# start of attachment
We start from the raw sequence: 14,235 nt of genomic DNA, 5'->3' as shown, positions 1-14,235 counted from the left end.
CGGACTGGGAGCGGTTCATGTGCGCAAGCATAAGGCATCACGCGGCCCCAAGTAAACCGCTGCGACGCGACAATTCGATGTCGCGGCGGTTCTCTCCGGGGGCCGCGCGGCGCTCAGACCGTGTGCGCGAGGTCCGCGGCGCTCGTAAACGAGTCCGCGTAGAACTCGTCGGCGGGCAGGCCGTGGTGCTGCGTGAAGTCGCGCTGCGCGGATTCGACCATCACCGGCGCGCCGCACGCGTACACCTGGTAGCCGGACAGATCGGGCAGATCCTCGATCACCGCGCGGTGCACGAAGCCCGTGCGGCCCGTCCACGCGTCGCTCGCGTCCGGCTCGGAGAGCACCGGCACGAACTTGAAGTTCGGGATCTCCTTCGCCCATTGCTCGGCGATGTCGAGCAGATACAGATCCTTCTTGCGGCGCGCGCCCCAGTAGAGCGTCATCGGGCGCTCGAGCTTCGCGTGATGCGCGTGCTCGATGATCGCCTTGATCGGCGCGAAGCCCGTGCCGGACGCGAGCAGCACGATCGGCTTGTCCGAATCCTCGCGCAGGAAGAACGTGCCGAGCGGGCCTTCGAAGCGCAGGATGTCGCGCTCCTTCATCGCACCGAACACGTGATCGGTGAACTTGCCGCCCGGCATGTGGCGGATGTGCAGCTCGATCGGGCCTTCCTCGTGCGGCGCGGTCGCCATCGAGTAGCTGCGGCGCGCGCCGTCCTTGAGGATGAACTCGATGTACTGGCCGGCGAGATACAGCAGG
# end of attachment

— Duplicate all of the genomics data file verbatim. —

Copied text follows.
We start from the raw sequence: 14,235 nt of genomic DNA, 5'->3' as shown, positions 1-14,235 counted from the left end.
CGGACTGGGAGCGGTTCATGTGCGCAAGCATAAGGCATCACGCGGCCCCAAGTAAACCGCTGCGACGCGACAATTCGATGTCGCGGCGGTTCTCTCCGGGGGCCGCGCGGCGCTCAGACCGTGTGCGCGAGGTCCGCGGCGCTCGTAAACGAGTCCGCGTAGAACTCGTCGGCGGGCAGGCCGTGGTGCTGCGTGAAGTCGCGCTGCGCGGATTCGACCATCACCGGCGCGCCGCACGCGTACACCTGGTAGCCGGACAGATCGGGCAGATCCTCGATCACCGCGCGGTGCACGAAGCCCGTGCGGCCCGTCCACGCGTCGCTCGCGTCCGGCTCGGAGAGCACCGGCACGAACTTGAAGTTCGGGATCTCCTTCGCCCATTGCTCGGCGATGTCGAGCAGATACAGATCCTTCTTGCGGCGCGCGCCCCAGTAGAGCGTCATCGGGCGCTCGAGCTTCGCGTGATGCGCGTGCTCGATGATCGCCTTGATCGGCGCGAAGCCCGTGCCGGACGCGAGCAGCACGATCGGCTTGTCCGAATCCTCGCGCAGGAAGAACGTGCCGAGCGGGCCTTCGAAGCGCAGGATGTCGCGCTCCTTCATCGCACCGAACACGTGATCGGTGAACTTGCCGCCCGGCATGTGGCGGATGTGCAGCTCGATCGGGCCTTCCTCGTGCGGCGCGGTCGCCATCGAGTAGCTGCGGCGCGCGCCGTCCTTGAGGATGAACTCGATGTACTGGCCGGCGAGATACAGCAGG